One of the first evils which he attacked was the degradation and dependence of the laborers. The Hitcham farmers held their men in brutal subjection, viewing them as little better than slaves, for whose concern they felt no interest. They were, therefore, the enemies of every measure for the improvement of the laboring-class. Prof. Henslow considered the lack of an independent home as one of the great barriers to the elevation of the working-men, and he therefore urged the adoption of the "allotment system," by which the laborers might become the owners or tenants of small pieces of ground, to be cultivated by themselves for their own benefit. This encountered the fiercest opposition from the farmers, and led to a long and determined struggle. All sorts of objections were raised. It was said the laborers would steal the farmers' seed to sow their own ground; they would give their masters slack work in order to reserve their strength for their own patches at the end of the day. But the worst difficulty was the profound class or caste spirit which pervades English society, and which impelled the farmers to fight the change, because it would raise the laborer, and bring him one step nearer to themselves. It was in 1845 that Prof. Henslow made his first public appeal upon this subject, in which he pointed out the many advantages that would result from the allotment system to the laboring-class. He urged the reform energetically, and initiated it by granting portions of his own land for the purpose. He pushed the project until he had got fifty more of one-quarter of an acre each. The farmers here made a stand, and determined to crush the whole system. They went into coöperation, and gave mutual pledges that they would "refuse all employment and show no favor to any day-laborer who should hold an allotment." The storm raged about the rector, who persevered without losing either his patience or his temper. He denounced the selfish action of the farmers, and gave them to understand that he would submit to no dictation, and was determined to carry out his intentions. Fortunately, his salary and position did not depend upon them, as they would quickly have dismissed him; but, finding that the rector's purpose was not to be shaken, their opposition at length abated. The measure was extended, and the most salutary consequences followed in the general conduct of the people. Many instances were known in which "an allotment has been the means of reclaiming the criminal, reforming the dissolute, and of changing the whole moral character and conduct." At the time of Prof. Henslow's death the allotments in his parish amounted to nearly 150 in number, and their advantages were no longer denied.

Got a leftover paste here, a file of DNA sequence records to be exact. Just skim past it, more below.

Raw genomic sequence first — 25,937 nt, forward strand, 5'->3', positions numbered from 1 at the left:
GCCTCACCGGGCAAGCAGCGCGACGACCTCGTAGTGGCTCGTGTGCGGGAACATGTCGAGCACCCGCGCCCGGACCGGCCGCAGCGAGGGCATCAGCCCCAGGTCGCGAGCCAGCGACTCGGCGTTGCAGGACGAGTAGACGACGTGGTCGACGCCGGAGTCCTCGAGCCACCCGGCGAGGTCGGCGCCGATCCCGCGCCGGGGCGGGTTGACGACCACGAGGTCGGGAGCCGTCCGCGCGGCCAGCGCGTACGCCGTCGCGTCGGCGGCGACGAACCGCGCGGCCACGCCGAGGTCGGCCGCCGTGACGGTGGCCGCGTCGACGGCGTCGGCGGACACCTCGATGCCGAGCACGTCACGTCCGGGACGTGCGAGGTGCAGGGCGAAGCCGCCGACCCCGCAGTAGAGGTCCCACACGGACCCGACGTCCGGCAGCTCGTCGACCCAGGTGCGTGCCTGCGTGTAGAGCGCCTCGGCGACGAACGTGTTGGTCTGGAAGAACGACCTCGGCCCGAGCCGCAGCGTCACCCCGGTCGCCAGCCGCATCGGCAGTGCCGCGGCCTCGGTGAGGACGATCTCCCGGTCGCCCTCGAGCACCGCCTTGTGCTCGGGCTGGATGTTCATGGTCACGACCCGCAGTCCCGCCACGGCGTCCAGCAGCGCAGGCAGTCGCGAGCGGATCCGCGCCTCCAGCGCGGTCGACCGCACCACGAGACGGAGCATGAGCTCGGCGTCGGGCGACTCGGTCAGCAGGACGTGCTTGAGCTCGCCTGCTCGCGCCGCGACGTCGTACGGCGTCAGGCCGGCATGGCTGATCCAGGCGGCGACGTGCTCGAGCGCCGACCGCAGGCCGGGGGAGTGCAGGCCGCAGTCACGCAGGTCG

Nor did Prof. Henslow encounter much less difficulty in his efforts to improve the condition of the farmers themselves. A good chemist, botanist, and geologist, and a close student of scientific agriculture, he was prepared to help the agriculturists with applied and available knowledge, yet they strenuously resisted his efforts to teach them. But he was not to be baffled in his exertions. He took up the practical subject of the economy of fertilizers, in a series of popular letters to a country newspaper, and treated it with such familiarity and skill as to arrest the attention of the farmers. He spoke to them in the farmers' club upon the same subject, and the address, together with the letters, was printed and widely distributed. Having at length aroused their attention, he pressed them into the work of testing the proposed views, by observations and experiments of their own. The relative value of different kinds of organic and inorganic manures, their adaptation to special crops, how they should be applied, and the extent to which manure-heaps should be allowed to ferment and decompose, were open questions, and he showed the farmers that they were the parties to settle them. Liebig had suggested the addition of gypsum to the manure-heap, to fix the ammonia, and Henslow suggested that the farmers of Suffolk should try the experiment; and, to get as many enlisted as possible, he circulated printed forms to be filled up by the experimenters with the results to which they might arrive. But few at first responded to the call, and all kinds of objections were urged; but at length 69 farmers sent in applications for the printed forms, and consented to undertake the experiments. The result of these efforts was the stirring up of the farmers to a more methodical and scientific way of conducting their agricultural operations. Prof. Henslow did not expect to make them philosophers, but to make them think, and to do something toward converting the art of husbandry into the science of agriculture; and he received many communications which showed that his letters and lectures had exerted a wide and wholesome influence.